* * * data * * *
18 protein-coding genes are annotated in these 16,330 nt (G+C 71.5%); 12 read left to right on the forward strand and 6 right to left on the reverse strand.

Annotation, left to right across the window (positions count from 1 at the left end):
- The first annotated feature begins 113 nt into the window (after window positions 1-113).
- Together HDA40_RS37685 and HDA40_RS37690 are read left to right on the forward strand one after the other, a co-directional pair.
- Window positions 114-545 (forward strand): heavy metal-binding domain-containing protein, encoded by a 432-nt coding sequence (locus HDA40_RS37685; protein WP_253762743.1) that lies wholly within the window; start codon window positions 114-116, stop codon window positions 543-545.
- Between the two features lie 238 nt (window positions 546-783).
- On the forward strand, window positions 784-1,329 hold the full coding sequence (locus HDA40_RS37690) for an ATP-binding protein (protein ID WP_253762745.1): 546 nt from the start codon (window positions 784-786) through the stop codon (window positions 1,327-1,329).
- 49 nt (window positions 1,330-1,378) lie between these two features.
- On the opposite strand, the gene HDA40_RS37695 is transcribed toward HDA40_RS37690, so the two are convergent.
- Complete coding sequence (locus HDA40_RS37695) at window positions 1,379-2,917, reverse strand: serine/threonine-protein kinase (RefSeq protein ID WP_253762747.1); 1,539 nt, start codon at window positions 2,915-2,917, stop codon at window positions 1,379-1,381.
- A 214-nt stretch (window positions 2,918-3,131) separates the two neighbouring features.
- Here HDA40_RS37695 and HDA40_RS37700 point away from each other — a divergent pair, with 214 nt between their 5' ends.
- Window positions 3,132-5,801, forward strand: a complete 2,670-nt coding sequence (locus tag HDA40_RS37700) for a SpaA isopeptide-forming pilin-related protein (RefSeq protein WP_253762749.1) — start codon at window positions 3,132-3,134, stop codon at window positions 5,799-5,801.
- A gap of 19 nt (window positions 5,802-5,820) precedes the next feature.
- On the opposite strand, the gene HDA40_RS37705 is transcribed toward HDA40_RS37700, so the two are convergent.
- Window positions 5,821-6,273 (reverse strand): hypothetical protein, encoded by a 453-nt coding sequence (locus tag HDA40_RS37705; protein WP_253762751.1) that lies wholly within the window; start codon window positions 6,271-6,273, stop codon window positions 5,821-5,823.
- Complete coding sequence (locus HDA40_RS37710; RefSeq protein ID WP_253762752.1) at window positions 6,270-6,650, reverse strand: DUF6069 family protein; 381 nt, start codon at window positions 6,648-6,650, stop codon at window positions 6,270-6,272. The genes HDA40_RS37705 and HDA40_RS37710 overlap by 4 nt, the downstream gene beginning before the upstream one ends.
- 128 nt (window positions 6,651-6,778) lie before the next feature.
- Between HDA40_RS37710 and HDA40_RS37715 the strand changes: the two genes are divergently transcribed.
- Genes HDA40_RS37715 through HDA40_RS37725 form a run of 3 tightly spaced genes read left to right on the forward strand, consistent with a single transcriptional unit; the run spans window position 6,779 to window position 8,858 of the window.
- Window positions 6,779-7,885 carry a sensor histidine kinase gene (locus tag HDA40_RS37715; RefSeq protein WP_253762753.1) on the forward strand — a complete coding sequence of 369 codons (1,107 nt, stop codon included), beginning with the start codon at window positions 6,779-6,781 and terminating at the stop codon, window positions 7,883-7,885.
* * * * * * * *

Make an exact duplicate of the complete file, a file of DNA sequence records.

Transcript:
18 protein-coding genes are annotated in these 16,330 nt (G+C 71.5%); 12 read left to right on the forward strand and 6 right to left on the reverse strand.

Annotation, left to right across the window (positions count from 1 at the left end):
- The first annotated feature begins 113 nt into the window (after window positions 1-113).
- Together HDA40_RS37685 and HDA40_RS37690 are read left to right on the forward strand one after the other, a co-directional pair.
- Window positions 114-545 (forward strand): heavy metal-binding domain-containing protein, encoded by a 432-nt coding sequence (locus HDA40_RS37685; protein WP_253762743.1) that lies wholly within the window; start codon window positions 114-116, stop codon window positions 543-545.
- Between the two features lie 238 nt (window positions 546-783).
- On the forward strand, window positions 784-1,329 hold the full coding sequence (locus HDA40_RS37690) for an ATP-binding protein (protein ID WP_253762745.1): 546 nt from the start codon (window positions 784-786) through the stop codon (window positions 1,327-1,329).
- 49 nt (window positions 1,330-1,378) lie between these two features.
- On the opposite strand, the gene HDA40_RS37695 is transcribed toward HDA40_RS37690, so the two are convergent.
- Complete coding sequence (locus HDA40_RS37695) at window positions 1,379-2,917, reverse strand: serine/threonine-protein kinase (RefSeq protein ID WP_253762747.1); 1,539 nt, start codon at window positions 2,915-2,917, stop codon at window positions 1,379-1,381.
- A 214-nt stretch (window positions 2,918-3,131) separates the two neighbouring features.
- Here HDA40_RS37695 and HDA40_RS37700 point away from each other — a divergent pair, with 214 nt between their 5' ends.
- Window positions 3,132-5,801, forward strand: a complete 2,670-nt coding sequence (locus tag HDA40_RS37700) for a SpaA isopeptide-forming pilin-related protein (RefSeq protein WP_253762749.1) — start codon at window positions 3,132-3,134, stop codon at window positions 5,799-5,801.
- A gap of 19 nt (window positions 5,802-5,820) precedes the next feature.
- On the opposite strand, the gene HDA40_RS37705 is transcribed toward HDA40_RS37700, so the two are convergent.
- Window positions 5,821-6,273 (reverse strand): hypothetical protein, encoded by a 453-nt coding sequence (locus tag HDA40_RS37705; protein WP_253762751.1) that lies wholly within the window; start codon window positions 6,271-6,273, stop codon window positions 5,821-5,823.
- Complete coding sequence (locus HDA40_RS37710; RefSeq protein ID WP_253762752.1) at window positions 6,270-6,650, reverse strand: DUF6069 family protein; 381 nt, start codon at window positions 6,648-6,650, stop codon at window positions 6,270-6,272. The genes HDA40_RS37705 and HDA40_RS37710 overlap by 4 nt, the downstream gene beginning before the upstream one ends.
- 128 nt (window positions 6,651-6,778) lie before the next feature.
- Between HDA40_RS37710 and HDA40_RS37715 the strand changes: the two genes are divergently transcribed.
- Genes HDA40_RS37715 through HDA40_RS37725 form a run of 3 tightly spaced genes read left to right on the forward strand, consistent with a single transcriptional unit; the run spans window position 6,779 to window position 8,858 of the window.
- Window positions 6,779-7,885 carry a sensor histidine kinase gene (locus tag HDA40_RS37715; RefSeq protein WP_253762753.1) on the forward strand — a complete coding sequence of 369 codons (1,107 nt, stop codon included), beginning with the start codon at window positions 6,779-6,781 and terminating at the stop codon, window positions 7,883-7,885.